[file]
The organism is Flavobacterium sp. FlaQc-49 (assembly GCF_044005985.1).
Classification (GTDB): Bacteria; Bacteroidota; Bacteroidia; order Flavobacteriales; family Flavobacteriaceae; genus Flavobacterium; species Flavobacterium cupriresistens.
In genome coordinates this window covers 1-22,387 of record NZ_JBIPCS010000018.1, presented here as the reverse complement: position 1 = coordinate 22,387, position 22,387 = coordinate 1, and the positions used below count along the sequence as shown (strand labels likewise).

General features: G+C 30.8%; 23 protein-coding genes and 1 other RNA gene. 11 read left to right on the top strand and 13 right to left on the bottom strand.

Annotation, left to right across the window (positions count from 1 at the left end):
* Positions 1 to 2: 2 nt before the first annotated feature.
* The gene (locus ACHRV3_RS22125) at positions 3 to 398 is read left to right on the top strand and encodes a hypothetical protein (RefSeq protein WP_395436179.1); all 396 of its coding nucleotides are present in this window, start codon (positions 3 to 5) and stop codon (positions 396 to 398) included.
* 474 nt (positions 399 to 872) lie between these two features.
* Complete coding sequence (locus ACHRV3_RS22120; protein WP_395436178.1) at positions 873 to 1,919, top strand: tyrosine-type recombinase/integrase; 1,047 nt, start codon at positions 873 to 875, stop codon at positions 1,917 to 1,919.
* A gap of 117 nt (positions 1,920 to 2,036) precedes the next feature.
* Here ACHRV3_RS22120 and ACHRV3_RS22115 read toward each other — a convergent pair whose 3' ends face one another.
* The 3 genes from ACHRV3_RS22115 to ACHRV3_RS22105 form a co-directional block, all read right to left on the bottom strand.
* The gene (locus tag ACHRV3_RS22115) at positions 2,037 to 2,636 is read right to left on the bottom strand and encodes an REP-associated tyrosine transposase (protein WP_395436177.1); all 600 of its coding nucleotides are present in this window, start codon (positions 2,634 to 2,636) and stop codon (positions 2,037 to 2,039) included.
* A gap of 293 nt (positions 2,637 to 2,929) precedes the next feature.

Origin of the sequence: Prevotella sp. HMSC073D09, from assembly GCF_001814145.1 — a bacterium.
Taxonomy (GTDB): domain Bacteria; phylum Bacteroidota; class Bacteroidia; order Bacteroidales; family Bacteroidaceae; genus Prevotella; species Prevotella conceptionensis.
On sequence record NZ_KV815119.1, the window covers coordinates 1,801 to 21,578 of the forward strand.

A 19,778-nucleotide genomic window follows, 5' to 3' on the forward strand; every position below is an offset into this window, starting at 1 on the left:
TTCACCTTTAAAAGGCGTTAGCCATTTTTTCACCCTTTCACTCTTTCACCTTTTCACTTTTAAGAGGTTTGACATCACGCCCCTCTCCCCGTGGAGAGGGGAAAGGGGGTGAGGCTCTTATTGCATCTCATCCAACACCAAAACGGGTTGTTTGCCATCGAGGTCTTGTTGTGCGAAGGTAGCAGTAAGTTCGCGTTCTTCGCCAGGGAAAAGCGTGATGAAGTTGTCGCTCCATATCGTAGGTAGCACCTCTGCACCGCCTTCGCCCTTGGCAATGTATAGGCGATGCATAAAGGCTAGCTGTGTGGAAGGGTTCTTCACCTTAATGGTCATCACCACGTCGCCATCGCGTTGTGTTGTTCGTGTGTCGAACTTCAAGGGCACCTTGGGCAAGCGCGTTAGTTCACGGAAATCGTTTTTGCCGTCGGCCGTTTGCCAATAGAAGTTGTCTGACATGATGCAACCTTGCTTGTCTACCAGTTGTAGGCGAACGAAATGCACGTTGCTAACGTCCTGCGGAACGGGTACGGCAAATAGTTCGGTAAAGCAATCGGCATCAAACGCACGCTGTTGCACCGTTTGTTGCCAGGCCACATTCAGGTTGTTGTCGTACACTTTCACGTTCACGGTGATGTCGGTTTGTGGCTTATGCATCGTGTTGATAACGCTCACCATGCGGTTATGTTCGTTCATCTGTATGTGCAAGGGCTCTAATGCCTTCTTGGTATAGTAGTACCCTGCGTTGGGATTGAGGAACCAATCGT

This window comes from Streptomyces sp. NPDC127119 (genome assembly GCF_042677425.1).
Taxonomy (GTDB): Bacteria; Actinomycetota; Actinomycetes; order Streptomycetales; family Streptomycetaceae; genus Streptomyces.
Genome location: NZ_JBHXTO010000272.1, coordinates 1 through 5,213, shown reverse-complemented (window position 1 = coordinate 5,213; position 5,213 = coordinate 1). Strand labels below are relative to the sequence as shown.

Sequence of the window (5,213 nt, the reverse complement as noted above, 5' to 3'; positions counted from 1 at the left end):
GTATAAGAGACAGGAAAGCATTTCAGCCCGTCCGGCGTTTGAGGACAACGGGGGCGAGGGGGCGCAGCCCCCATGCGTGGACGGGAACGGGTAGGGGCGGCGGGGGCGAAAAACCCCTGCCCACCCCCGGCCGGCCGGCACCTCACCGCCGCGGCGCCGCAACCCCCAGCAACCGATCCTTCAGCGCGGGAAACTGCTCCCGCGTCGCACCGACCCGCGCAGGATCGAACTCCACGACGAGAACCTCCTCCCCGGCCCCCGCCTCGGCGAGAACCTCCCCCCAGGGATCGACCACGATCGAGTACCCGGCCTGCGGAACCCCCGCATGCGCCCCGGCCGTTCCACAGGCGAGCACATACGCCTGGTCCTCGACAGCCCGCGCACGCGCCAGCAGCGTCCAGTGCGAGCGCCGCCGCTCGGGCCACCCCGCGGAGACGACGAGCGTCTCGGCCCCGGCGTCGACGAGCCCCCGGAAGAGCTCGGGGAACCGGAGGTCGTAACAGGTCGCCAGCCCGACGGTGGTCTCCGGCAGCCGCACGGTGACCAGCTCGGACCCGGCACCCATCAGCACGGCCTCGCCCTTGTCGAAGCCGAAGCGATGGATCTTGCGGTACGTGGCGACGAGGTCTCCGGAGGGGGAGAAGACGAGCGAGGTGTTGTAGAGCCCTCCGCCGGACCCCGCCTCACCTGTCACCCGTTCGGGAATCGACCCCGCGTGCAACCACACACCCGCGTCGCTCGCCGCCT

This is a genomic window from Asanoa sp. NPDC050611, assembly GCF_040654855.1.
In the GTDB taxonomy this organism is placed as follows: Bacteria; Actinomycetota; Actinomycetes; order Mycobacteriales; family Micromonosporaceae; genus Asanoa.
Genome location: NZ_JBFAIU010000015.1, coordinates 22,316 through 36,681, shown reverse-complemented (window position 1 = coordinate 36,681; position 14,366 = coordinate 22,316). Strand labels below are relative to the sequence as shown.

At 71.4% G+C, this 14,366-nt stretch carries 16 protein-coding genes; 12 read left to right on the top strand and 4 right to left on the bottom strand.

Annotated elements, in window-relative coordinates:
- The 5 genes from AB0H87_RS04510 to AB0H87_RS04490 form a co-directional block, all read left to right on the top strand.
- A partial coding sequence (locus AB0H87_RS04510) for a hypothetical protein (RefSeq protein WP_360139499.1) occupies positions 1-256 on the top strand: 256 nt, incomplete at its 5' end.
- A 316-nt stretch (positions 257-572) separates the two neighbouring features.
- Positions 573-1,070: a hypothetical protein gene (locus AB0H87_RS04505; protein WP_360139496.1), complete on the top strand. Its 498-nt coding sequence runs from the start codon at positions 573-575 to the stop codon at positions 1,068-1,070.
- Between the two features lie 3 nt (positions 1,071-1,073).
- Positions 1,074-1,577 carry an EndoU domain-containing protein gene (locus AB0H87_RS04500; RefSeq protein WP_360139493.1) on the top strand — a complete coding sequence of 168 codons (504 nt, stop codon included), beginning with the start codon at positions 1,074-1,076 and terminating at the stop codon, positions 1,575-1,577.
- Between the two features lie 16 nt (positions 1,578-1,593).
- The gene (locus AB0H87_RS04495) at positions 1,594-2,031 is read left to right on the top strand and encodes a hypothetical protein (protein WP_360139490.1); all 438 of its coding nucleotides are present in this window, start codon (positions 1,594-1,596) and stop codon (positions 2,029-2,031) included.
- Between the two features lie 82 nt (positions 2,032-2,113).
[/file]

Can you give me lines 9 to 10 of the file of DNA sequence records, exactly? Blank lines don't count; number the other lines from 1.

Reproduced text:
* Complete coding sequence (locus ACHRV3_RS22120; protein WP_395436178.1) at positions 873 to 1,919, top strand: tyrosine-type recombinase/integrase; 1,047 nt, start codon at positions 873 to 875, stop codon at positions 1,917 to 1,919.
* A gap of 117 nt (positions 1,920 to 2,036) precedes the next feature.